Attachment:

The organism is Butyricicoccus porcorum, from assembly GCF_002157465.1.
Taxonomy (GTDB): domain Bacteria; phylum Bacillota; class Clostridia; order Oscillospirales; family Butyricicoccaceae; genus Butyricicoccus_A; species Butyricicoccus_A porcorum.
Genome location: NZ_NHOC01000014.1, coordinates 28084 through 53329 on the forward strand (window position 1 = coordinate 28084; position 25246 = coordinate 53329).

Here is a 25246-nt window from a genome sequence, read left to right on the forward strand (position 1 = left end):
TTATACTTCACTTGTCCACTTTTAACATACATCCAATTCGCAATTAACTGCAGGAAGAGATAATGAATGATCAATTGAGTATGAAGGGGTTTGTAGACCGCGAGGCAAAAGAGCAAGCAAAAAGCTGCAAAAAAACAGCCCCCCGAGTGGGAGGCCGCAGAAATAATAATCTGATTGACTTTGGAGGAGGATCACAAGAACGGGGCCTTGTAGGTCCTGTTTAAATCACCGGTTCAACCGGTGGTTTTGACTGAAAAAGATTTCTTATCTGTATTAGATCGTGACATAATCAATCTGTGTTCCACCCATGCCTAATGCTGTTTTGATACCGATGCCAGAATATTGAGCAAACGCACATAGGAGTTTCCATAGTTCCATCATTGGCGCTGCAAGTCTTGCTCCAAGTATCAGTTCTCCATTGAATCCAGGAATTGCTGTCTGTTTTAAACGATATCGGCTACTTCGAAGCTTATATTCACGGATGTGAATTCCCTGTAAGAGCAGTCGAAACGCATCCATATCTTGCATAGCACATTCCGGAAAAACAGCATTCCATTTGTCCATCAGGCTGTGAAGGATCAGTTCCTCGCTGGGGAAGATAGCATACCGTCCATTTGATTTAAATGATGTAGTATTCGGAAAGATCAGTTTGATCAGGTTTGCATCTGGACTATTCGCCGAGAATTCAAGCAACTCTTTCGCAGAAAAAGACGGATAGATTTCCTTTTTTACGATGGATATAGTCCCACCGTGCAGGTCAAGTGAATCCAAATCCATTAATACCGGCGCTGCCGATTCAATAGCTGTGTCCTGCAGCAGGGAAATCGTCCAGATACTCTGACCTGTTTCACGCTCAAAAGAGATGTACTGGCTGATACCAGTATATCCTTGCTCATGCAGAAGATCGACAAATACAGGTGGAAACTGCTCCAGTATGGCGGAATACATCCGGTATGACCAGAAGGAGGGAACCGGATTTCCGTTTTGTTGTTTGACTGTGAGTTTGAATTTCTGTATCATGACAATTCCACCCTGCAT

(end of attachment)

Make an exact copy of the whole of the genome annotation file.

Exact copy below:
The organism is Butyricicoccus porcorum, from assembly GCF_002157465.1.
Taxonomy (GTDB): domain Bacteria; phylum Bacillota; class Clostridia; order Oscillospirales; family Butyricicoccaceae; genus Butyricicoccus_A; species Butyricicoccus_A porcorum.
Genome location: NZ_NHOC01000014.1, coordinates 28084 through 53329 on the forward strand (window position 1 = coordinate 28084; position 25246 = coordinate 53329).

Here is a 25246-nt window from a genome sequence, read left to right on the forward strand (position 1 = left end):
TTATACTTCACTTGTCCACTTTTAACATACATCCAATTCGCAATTAACTGCAGGAAGAGATAATGAATGATCAATTGAGTATGAAGGGGTTTGTAGACCGCGAGGCAAAAGAGCAAGCAAAAAGCTGCAAAAAAACAGCCCCCCGAGTGGGAGGCCGCAGAAATAATAATCTGATTGACTTTGGAGGAGGATCACAAGAACGGGGCCTTGTAGGTCCTGTTTAAATCACCGGTTCAACCGGTGGTTTTGACTGAAAAAGATTTCTTATCTGTATTAGATCGTGACATAATCAATCTGTGTTCCACCCATGCCTAATGCTGTTTTGATACCGATGCCAGAATATTGAGCAAACGCACATAGGAGTTTCCATAGTTCCATCATTGGCGCTGCAAGTCTTGCTCCAAGTATCAGTTCTCCATTGAATCCAGGAATTGCTGTCTGTTTTAAACGATATCGGCTACTTCGAAGCTTATATTCACGGATGTGAATTCCCTGTAAGAGCAGTCGAAACGCATCCATATCTTGCATAGCACATTCCGGAAAAACAGCATTCCATTTGTCCATCAGGCTGTGAAGGATCAGTTCCTCGCTGGGGAAGATAGCATACCGTCCATTTGATTTAAATGATGTAGTATTCGGAAAGATCAGTTTGATCAGGTTTGCATCTGGACTATTCGCCGAGAATTCAAGCAACTCTTTCGCAGAAAAAGACGGATAGATTTCCTTTTTTACGATGGATATAGTCCCACCGTGCAGGTCAAGTGAATCCAAATCCATTAATACCGGCGCTGCCGATTCAATAGCTGTGTCCTGCAGCAGGGAAATCGTCCAGATACTCTGACCTGTTTCACGCTCAAAAGAGATGTACTGGCTGATACCAGTATATCCTTGCTCATGCAGAAGATCGACAAATACAGGTGGAAACTGCTCCAGTATGGCGGAATACATCCGGTATGACCAGAAGGAGGGAACCGGATTTCCGTTTTGTTGTTTGACTGTGAGTTTGAATTTCTGTATCATGACAATTCCACCCTGCAT